Our final challenge is to do with the consumer mindset. People have, if I may say, a lack of ‘cultural competency’. If a poor person has $10, they might be more likely to decide “Ok I am going to buy a case of beer and have a party with my family.” While entertainment is important part of our social lives, but when you earn $30 a month you can’t really afford a $10 party. So a lack of ‘cultural competency’ can cause you to make bad decisions since looking for immediate happiness is going to have a far greater negative impact on a poorer person’s life than a rich person who can recover faster financially. For the poor who are looking for immediate satisfaction, they seem to have difficulty to see the long term benefits of having a toilet that can consequently improve their health. They don’t realize that if they are less healthy, they are going to spend money on doctors and might not be healthy enough to work. So these are some thoughts that many poor consumers can’t always connect. It can be challenging since changing people’s mindset is very difficult.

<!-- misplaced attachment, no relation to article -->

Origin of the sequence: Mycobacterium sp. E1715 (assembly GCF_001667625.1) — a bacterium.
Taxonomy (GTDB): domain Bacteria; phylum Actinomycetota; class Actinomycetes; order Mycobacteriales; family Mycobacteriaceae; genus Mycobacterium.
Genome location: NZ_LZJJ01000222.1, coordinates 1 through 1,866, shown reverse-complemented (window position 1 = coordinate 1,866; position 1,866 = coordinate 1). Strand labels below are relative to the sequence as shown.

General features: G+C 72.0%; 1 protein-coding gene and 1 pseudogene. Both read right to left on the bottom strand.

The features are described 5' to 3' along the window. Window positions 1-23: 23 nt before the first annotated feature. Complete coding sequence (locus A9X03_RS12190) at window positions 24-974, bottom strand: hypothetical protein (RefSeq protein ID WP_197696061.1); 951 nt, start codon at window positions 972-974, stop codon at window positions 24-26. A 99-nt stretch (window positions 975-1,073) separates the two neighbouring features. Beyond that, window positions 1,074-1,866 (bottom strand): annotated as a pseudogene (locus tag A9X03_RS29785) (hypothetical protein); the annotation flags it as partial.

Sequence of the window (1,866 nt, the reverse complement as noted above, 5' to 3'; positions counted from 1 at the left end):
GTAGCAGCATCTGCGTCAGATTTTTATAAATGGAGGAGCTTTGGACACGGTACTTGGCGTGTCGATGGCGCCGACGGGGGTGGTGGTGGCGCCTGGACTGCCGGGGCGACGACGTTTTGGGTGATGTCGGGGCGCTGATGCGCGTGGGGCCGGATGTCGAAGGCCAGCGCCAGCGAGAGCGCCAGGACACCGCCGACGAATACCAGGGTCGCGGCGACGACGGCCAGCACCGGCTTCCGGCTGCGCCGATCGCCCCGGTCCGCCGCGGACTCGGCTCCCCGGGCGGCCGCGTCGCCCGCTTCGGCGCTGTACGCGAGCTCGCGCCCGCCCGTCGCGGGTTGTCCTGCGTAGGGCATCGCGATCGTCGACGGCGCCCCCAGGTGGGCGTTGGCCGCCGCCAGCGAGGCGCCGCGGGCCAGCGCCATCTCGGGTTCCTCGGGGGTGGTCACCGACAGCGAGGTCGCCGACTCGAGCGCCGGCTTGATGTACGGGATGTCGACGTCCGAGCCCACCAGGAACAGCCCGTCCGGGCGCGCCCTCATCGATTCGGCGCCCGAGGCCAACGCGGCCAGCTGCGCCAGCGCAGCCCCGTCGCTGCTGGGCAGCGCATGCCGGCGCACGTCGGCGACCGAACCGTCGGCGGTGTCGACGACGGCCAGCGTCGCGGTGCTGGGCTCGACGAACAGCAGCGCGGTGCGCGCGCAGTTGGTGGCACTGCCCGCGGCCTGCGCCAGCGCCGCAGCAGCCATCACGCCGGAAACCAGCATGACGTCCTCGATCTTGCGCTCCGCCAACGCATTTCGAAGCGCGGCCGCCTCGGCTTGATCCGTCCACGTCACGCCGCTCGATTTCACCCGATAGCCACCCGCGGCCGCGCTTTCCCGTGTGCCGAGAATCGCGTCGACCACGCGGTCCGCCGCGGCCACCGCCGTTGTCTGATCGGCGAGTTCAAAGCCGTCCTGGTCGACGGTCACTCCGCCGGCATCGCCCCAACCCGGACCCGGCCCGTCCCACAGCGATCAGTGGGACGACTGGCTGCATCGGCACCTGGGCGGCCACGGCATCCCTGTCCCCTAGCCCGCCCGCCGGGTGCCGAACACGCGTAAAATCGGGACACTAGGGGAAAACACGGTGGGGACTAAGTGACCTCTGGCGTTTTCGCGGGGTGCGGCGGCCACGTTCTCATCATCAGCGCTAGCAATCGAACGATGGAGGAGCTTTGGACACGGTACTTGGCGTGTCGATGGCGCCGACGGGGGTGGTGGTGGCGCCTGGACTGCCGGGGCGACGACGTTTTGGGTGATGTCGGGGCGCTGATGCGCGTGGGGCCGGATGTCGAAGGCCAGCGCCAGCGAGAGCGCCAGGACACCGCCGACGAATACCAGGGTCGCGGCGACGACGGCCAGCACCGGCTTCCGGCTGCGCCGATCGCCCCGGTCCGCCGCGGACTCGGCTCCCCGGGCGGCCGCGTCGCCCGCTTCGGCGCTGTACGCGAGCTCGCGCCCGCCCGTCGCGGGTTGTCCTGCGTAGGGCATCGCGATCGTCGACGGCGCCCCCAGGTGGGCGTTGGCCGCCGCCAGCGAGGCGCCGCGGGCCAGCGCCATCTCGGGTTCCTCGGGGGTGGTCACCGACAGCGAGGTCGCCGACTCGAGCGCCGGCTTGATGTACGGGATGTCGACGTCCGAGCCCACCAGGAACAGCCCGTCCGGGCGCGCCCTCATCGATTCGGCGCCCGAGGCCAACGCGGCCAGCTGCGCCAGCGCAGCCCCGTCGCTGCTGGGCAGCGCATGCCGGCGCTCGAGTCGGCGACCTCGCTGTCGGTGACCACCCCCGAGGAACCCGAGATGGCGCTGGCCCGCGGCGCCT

What’s next for Watershed?

Right now we really need to introduce LaBobo and Paradise Shelter. The toilet shelters just arrived early February this year, so it’s only been 2 months since the product arrived in Cambodia. The next step for us is really pushing this product into the market place and getting consumers aware while getting our supply partners to know how our products can help them increase their business and productivity. This is our major mission at the moment and we will do the same for Labobo and Child Potty.

What brought you to join the Impact Hub community?

The space and network. As I said earlier, our social enterprise involves our consumer to help design our products. But now what we need is strategic partners. We want to involve ourselves with the right people and network. Being at Impact Hub helps us alot. If we have questions about marketing, one of the members can connect us to experts. Being here is helping us connect with people faster and to raise our profile. If you have a great idea, you shouldn’t stay at home. It’s about commercialising and putting our products out there and having this community help us spread the word is great.